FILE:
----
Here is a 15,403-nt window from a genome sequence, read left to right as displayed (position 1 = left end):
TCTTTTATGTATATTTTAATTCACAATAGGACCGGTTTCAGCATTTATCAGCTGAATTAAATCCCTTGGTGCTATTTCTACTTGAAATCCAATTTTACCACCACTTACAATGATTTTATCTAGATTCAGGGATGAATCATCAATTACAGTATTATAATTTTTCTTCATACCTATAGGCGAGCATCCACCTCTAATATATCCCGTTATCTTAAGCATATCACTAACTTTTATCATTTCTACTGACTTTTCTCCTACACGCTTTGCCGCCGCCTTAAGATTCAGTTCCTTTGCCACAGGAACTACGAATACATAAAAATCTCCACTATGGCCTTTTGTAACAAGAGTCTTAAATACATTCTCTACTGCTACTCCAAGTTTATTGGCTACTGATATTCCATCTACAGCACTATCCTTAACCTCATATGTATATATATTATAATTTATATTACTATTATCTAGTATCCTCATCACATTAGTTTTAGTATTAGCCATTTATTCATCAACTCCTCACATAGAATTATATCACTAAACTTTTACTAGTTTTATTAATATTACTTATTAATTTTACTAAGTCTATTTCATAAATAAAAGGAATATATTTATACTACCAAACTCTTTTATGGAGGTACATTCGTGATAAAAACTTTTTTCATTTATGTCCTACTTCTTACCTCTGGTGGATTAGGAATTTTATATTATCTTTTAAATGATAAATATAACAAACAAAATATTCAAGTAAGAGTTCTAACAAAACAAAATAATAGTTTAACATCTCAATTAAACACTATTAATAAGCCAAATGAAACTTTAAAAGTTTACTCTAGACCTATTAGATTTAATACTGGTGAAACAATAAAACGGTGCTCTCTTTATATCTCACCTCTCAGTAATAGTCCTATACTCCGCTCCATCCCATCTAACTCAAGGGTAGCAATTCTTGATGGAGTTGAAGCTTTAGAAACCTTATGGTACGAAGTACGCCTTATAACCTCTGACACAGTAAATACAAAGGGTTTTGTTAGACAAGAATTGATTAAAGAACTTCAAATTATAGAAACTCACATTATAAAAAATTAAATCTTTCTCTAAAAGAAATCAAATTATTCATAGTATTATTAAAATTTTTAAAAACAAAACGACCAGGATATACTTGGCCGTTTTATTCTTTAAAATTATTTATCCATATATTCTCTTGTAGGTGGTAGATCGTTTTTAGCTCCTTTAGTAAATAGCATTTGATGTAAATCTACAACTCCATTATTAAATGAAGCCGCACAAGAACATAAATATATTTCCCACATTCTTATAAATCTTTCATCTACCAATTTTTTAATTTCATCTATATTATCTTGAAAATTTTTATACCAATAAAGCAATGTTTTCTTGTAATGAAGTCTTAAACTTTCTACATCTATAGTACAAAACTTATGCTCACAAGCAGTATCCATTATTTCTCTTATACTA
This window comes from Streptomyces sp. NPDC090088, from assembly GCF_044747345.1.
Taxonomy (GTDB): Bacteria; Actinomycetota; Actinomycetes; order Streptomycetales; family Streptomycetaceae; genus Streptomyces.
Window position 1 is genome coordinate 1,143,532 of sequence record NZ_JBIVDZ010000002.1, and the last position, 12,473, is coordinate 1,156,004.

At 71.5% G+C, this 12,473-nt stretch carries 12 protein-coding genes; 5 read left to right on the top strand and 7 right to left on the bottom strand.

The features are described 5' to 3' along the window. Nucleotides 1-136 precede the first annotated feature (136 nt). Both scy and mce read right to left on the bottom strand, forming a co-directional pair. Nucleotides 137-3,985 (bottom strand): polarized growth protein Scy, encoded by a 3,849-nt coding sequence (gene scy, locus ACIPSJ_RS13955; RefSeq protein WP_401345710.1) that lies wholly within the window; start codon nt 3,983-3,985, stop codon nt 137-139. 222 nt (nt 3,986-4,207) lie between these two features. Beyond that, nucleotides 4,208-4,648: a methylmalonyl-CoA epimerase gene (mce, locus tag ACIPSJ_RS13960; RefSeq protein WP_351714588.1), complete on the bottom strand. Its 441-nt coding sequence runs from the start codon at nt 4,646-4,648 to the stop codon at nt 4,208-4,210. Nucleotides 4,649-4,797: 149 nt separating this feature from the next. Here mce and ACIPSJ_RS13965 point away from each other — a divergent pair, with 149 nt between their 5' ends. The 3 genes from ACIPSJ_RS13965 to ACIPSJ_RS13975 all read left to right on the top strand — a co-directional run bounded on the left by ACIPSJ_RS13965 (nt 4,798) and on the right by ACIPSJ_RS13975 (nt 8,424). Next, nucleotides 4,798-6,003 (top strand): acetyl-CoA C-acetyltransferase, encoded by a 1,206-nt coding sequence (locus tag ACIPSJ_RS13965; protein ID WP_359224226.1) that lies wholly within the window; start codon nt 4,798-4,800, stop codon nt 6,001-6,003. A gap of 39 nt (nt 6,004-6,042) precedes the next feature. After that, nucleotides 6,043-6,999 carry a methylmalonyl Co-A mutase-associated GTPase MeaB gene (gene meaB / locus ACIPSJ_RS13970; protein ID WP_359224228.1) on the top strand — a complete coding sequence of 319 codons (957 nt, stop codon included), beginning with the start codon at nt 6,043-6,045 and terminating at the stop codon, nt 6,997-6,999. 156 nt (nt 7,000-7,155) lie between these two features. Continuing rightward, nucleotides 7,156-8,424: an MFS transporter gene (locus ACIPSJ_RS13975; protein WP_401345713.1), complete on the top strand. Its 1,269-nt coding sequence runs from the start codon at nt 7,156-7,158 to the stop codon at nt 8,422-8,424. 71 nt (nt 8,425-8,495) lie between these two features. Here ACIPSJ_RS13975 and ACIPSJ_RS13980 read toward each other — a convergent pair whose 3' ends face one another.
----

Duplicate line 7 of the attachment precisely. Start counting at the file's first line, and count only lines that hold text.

The features are described 5' to 3' along the window. Nucleotides 1-136 precede the first annotated feature (136 nt). Both scy and mce read right to left on the bottom strand, forming a co-directional pair. Nucleotides 137-3,985 (bottom strand): polarized growth protein Scy, encoded by a 3,849-nt coding sequence (gene scy, locus ACIPSJ_RS13955; RefSeq protein WP_401345710.1) that lies wholly within the window; start codon nt 3,983-3,985, stop codon nt 137-139. 222 nt (nt 3,986-4,207) lie between these two features. Beyond that, nucleotides 4,208-4,648: a methylmalonyl-CoA epimerase gene (mce, locus tag ACIPSJ_RS13960; RefSeq protein WP_351714588.1), complete on the bottom strand. Its 441-nt coding sequence runs from the start codon at nt 4,646-4,648 to the stop codon at nt 4,208-4,210. Nucleotides 4,649-4,797: 149 nt separating this feature from the next. Here mce and ACIPSJ_RS13965 point away from each other — a divergent pair, with 149 nt between their 5' ends. The 3 genes from ACIPSJ_RS13965 to ACIPSJ_RS13975 all read left to right on the top strand — a co-directional run bounded on the left by ACIPSJ_RS13965 (nt 4,798) and on the right by ACIPSJ_RS13975 (nt 8,424). Next, nucleotides 4,798-6,003 (top strand): acetyl-CoA C-acetyltransferase, encoded by a 1,206-nt coding sequence (locus tag ACIPSJ_RS13965; protein ID WP_359224226.1) that lies wholly within the window; start codon nt 4,798-4,800, stop codon nt 6,001-6,003. A gap of 39 nt (nt 6,004-6,042) precedes the next feature. After that, nucleotides 6,043-6,999 carry a methylmalonyl Co-A mutase-associated GTPase MeaB gene (gene meaB / locus ACIPSJ_RS13970; protein ID WP_359224228.1) on the top strand — a complete coding sequence of 319 codons (957 nt, stop codon included), beginning with the start codon at nt 6,043-6,045 and terminating at the stop codon, nt 6,997-6,999. 156 nt (nt 7,000-7,155) lie between these two features. Continuing rightward, nucleotides 7,156-8,424: an MFS transporter gene (locus ACIPSJ_RS13975; protein WP_401345713.1), complete on the top strand. Its 1,269-nt coding sequence runs from the start codon at nt 7,156-7,158 to the stop codon at nt 8,422-8,424. 71 nt (nt 8,425-8,495) lie between these two features. Here ACIPSJ_RS13975 and ACIPSJ_RS13980 read toward each other — a convergent pair whose 3' ends face one another.